QuantumPhysics TS Evangelist Posts: 1,146   +836

    Nvidia had to bring new products to market when the actual gaming community "wasn't demanding them".

    STEAM has already told us that the average gamer is not using more than an i5 and a GTX 1060.

    The best all-around value for perfromance card is the non-inflated GTX 1080Ti.

    Problem is, the mining craze sent prices sky high and now that it's over, lightly used hardware is being dumped on the market to compete with the RTX models.

    Nobody asked for "ray tracing". Neither developers nor consumers really care about it and probably won't miss it.

    The mass markets want low-end games such as Fortnite, Minecraft and Overwatch... They aren't demanding "Crysis" tech demonstrators any more.

    Consumers wanted cheaper cards with more efficient, fast performance.

    I'm disappointed with my RTX2080Ti's price (cost more than my Titan Xpascal) and the 2080 and the 2070. The way I see it, the latter two cards should be designed to rival the 1080Ti and the 2070Ti in performance.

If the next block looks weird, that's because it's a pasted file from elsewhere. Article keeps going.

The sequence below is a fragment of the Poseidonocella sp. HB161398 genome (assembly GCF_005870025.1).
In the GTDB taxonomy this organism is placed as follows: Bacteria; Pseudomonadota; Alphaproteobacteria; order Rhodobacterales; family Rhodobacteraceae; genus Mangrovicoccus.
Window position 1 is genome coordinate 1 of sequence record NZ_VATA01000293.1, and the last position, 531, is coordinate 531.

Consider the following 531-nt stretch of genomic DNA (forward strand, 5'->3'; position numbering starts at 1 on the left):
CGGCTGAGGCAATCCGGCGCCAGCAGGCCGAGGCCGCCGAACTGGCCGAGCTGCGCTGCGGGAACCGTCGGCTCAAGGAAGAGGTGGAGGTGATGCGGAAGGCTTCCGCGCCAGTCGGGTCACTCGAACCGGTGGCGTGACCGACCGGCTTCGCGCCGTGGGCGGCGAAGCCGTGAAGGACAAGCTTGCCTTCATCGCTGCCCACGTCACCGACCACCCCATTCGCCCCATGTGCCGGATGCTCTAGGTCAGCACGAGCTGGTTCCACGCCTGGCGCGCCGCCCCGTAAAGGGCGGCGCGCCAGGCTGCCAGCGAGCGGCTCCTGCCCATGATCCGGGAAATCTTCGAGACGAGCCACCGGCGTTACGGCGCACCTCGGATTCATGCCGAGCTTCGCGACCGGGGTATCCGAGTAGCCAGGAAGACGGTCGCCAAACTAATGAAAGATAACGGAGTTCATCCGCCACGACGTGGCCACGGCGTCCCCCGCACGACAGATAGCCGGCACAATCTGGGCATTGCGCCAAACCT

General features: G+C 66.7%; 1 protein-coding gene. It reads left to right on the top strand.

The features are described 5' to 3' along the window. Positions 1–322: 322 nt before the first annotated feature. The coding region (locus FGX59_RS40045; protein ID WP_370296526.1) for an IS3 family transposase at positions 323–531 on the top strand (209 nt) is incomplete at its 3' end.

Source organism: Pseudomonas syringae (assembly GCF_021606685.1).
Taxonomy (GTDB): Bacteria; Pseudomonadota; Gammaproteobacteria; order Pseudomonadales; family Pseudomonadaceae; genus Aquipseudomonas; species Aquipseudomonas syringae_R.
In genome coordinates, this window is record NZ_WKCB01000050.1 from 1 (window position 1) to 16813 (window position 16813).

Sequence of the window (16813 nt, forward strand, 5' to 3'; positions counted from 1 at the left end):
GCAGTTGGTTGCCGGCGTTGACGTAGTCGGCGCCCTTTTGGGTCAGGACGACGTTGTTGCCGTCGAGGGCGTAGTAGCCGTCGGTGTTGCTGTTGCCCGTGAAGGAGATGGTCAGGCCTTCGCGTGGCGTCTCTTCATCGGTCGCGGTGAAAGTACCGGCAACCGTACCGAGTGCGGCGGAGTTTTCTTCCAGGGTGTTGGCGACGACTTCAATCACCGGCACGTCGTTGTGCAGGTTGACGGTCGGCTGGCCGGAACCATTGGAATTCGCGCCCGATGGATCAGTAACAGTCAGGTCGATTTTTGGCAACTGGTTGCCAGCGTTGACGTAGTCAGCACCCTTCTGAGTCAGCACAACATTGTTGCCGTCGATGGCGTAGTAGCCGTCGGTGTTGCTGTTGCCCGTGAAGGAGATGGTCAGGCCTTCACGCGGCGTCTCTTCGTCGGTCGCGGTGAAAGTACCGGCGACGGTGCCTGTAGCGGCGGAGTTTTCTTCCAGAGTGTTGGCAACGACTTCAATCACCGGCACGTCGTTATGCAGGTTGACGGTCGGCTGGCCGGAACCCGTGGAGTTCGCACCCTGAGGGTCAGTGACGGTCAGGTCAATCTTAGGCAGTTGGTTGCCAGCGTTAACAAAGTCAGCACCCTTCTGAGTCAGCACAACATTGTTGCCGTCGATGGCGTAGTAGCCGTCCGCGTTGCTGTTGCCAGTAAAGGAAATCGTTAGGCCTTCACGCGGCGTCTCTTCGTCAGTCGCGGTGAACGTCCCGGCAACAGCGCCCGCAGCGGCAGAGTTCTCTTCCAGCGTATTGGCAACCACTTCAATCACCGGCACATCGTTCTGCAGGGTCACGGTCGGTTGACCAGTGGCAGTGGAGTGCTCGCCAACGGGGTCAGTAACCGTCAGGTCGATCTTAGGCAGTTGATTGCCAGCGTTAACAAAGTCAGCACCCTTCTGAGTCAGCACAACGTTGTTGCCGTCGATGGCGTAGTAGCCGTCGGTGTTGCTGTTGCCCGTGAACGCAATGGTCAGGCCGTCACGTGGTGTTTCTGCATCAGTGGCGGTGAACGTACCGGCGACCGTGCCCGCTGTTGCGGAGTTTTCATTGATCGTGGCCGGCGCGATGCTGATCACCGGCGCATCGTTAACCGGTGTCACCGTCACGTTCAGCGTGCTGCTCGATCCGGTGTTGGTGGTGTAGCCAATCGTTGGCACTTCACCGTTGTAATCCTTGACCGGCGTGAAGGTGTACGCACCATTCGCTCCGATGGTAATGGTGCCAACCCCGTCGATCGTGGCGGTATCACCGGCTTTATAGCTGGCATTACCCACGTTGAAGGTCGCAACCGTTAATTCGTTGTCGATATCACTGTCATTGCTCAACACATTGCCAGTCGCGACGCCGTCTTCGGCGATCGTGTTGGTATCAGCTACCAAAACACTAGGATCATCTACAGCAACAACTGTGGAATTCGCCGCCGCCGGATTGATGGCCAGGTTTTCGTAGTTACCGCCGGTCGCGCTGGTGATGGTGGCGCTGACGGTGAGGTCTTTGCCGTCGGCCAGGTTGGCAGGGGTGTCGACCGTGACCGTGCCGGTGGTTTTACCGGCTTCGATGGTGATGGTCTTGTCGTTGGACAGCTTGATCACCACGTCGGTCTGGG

6. QuantumPhysics

    QuantumPhysics TS Evangelist Posts: 1,146   +836

    The top 15 slots are owned by Nvidia and the $1000 2080Ti outperforms the $3000 Titan V.

    I wonder if we'll see an RTX Titan?
     
    Last edited: Nov 24, 2018
  7. Vulcanproject

    Vulcanproject TS Evangelist Posts: 712   +1,004

    This is exactly the market I think AMD are aiming for with Navi. No RTX effects a midrange card like this probably can't do anyway. A smaller chip minus Nvidia's tensor cores, but essentially gaming performance like a GTX1070, or perhaps even higher.

    Priced $80 -100 less than the RTX2060, see how Nvidia scramble around and respond by lowering prices. AMD would have a major winner on their hands.

    Reminds me a little of the GTX480 and how AMD had the Radeon 5870. GTX480 was undeniably faster by about 10-15 percent, but it cost $120 extra or over 30 percent more. That was one of AMD's biggest wins against Nvidia. Been a long time though....
     
    ForgottenLegion and Stark like this.
  8. Nightfire

    Nightfire TS Addict Posts: 230   +141

    Since it is an RTX 2060 and not a GTX 2070, it will no doubt be far pricier than the GTX 1070.

    This looks to be yet another useless product from nVidias disastorous 2000 series.
     
    GreenNova343 and ForgottenLegion like this.
  9. Bp968

    Bp968 TS Booster Posts: 94   +76